The Current Writer Rampage Against Indie Publishing
There's been a lot of commentary from various folks in the publishing industry about how detrimental indie publishing is to the industry as a whole.
Over the last couple of weeks, we've heard from Steve Zacharius, CEO of Kensington Publishing; Robert Gottlieb, Chairman of Trident Media Group; and Donald Maass of The Donald Maass Literary Agency. It makes sense these folks will whine because indie writers are cutting into their bottom line. Submissions are down, and the ones coming in aren't of the usual quality. Not to mention, writers already signed to these people are leaving in droves.
Here's the thing: these people, like Chuck and Suw, assume they don't write shit. Why? Because they were chosen by the establishment before the changes to distribution changed the game.
That's right. They feel they are the Chosen Ones.
Therefore, they could not possibly write shit.
And everyone else must because they weren't chosen.
When someone like me publishes, someone who wasn't chosen, it creates cognitive dissonance in those who believe they are chosen. Quite simply, they can't deal with the stress of two, in this case allegedly, contradictory realities, and so they lash out, even though they claim to support indie publishing and may even indie publish themselves.
It goes back to what I've said before. The playing field is no longer a step pyramid, but a level plane.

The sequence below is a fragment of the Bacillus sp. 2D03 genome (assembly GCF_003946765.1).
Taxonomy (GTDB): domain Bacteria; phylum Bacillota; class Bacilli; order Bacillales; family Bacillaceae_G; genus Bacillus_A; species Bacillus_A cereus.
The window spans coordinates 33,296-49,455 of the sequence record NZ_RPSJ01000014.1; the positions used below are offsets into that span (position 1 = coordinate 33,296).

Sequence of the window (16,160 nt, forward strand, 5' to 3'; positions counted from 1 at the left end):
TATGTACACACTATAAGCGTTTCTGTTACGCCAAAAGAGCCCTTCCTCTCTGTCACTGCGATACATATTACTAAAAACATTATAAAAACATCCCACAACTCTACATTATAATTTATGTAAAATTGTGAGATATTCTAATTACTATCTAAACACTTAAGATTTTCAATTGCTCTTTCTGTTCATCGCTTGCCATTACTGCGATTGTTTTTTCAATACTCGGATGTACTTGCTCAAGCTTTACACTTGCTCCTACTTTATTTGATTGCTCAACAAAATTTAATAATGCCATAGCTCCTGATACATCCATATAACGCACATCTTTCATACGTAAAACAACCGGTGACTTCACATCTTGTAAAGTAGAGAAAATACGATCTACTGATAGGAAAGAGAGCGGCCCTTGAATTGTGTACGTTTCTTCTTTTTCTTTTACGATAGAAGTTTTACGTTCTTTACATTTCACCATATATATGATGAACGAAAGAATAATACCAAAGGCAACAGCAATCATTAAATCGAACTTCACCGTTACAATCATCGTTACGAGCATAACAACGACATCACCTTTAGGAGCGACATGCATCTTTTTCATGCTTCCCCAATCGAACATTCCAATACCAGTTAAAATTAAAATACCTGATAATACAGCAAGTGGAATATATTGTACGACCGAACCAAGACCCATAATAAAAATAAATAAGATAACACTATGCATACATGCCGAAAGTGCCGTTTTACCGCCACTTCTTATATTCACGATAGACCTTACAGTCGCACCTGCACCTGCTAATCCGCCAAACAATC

Sad to say, it's not just an attitude from total strangers. Many of my traditionally published friends, who read my work prior to February of 2011, told me they didn't understand why I hadn't attracted an agent, why an editor who'd asked for a full had turned me down. These same people then told me I was giving up, I was lazy, I was cheating by indie publishing when I made my announcement. So, which version of what these writers friends told me was the truth and which was the lie concerning the quality of my writing?
As I've said before, once you get beyond the basics of craft (which a writer should ALWAYS master before trying to publish by ANY method), the concept of shit is totally relative. For example, some folks inhale romance while others equate with eating cow anuses. And frankly, the folks that hate it DON'T MATTER.
What we writers like means almost nothing to readers. They like what they like. They buy what they buy. Writers criticizing each other for paths taken/not taken means nothing to them. If a story really is shit, the readers won't buy it.
So what are the chosen writers truly worried about? That some reader will pay for my unchosen book and not theirs.
Readers just want a good story. They won't even see the so-called shit. It's really that simple.
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